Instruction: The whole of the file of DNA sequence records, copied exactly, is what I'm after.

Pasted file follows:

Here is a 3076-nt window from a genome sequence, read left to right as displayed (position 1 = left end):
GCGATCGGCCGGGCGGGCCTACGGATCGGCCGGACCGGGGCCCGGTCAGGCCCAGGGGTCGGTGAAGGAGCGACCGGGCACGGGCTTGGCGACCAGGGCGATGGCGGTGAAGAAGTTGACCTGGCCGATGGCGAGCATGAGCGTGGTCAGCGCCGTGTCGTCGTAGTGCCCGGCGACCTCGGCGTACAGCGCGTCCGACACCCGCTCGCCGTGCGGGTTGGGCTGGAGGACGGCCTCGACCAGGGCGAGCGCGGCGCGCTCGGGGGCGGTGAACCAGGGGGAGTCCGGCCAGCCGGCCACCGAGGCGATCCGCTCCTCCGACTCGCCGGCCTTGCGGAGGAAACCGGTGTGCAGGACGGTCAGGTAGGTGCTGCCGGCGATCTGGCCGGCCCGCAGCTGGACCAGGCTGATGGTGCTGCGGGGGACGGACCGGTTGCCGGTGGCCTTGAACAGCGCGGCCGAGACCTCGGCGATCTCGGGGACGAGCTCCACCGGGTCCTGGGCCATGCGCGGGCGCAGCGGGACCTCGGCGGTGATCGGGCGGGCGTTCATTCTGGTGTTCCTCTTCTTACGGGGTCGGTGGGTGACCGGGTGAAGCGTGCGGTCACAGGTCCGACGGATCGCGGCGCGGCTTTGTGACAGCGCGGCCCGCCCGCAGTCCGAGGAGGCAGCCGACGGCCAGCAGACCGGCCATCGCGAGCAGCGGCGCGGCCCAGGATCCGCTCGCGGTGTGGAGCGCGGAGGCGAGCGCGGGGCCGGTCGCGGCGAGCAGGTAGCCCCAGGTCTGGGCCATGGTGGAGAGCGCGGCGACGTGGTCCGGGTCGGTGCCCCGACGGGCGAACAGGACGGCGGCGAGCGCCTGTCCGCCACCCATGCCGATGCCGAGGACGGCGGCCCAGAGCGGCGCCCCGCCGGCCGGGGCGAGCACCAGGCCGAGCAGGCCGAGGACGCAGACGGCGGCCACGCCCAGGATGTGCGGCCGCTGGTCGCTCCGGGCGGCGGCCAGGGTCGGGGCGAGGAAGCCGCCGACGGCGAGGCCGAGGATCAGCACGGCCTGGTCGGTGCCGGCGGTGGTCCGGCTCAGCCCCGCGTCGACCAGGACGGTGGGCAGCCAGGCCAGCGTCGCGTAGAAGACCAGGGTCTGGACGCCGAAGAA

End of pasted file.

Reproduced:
Here is a 3076-nt window from a genome sequence, read left to right as displayed (position 1 = left end):
GCGATCGGCCGGGCGGGCCTACGGATCGGCCGGACCGGGGCCCGGTCAGGCCCAGGGGTCGGTGAAGGAGCGACCGGGCACGGGCTTGGCGACCAGGGCGATGGCGGTGAAGAAGTTGACCTGGCCGATGGCGAGCATGAGCGTGGTCAGCGCCGTGTCGTCGTAGTGCCCGGCGACCTCGGCGTACAGCGCGTCCGACACCCGCTCGCCGTGCGGGTTGGGCTGGAGGACGGCCTCGACCAGGGCGAGCGCGGCGCGCTCGGGGGCGGTGAACCAGGGGGAGTCCGGCCAGCCGGCCACCGAGGCGATCCGCTCCTCCGACTCGCCGGCCTTGCGGAGGAAACCGGTGTGCAGGACGGTCAGGTAGGTGCTGCCGGCGATCTGGCCGGCCCGCAGCTGGACCAGGCTGATGGTGCTGCGGGGGACGGACCGGTTGCCGGTGGCCTTGAACAGCGCGGCCGAGACCTCGGCGATCTCGGGGACGAGCTCCACCGGGTCCTGGGCCATGCGCGGGCGCAGCGGGACCTCGGCGGTGATCGGGCGGGCGTTCATTCTGGTGTTCCTCTTCTTACGGGGTCGGTGGGTGACCGGGTGAAGCGTGCGGTCACAGGTCCGACGGATCGCGGCGCGGCTTTGTGACAGCGCGGCCCGCCCGCAGTCCGAGGAGGCAGCCGACGGCCAGCAGACCGGCCATCGCGAGCAGCGGCGCGGCCCAGGATCCGCTCGCGGTGTGGAGCGCGGAGGCGAGCGCGGGGCCGGTCGCGGCGAGCAGGTAGCCCCAGGTCTGGGCCATGGTGGAGAGCGCGGCGACGTGGTCCGGGTCGGTGCCCCGACGGGCGAACAGGACGGCGGCGAGCGCCTGTCCGCCACCCATGCCGATGCCGAGGACGGCGGCCCAGAGCGGCGCCCCGCCGGCCGGGGCGAGCACCAGGCCGAGCAGGCCGAGGACGCAGACGGCGGCCACGCCCAGGATGTGCGGCCGCTGGTCGCTCCGGGCGGCGGCCAGGGTCGGGGCGAGGAAGCCGCCGACGGCGAGGCCGAGGATCAGCACGGCCTGGTCGGTGCCGGCGGTGGTCCGGCTCAGCCCCGCGTCGACCAGGACGGTGGGCAGCCAGGCCAGCGTCGCGTAGAAGACCAGGGTCTGGACGCCGAAGAA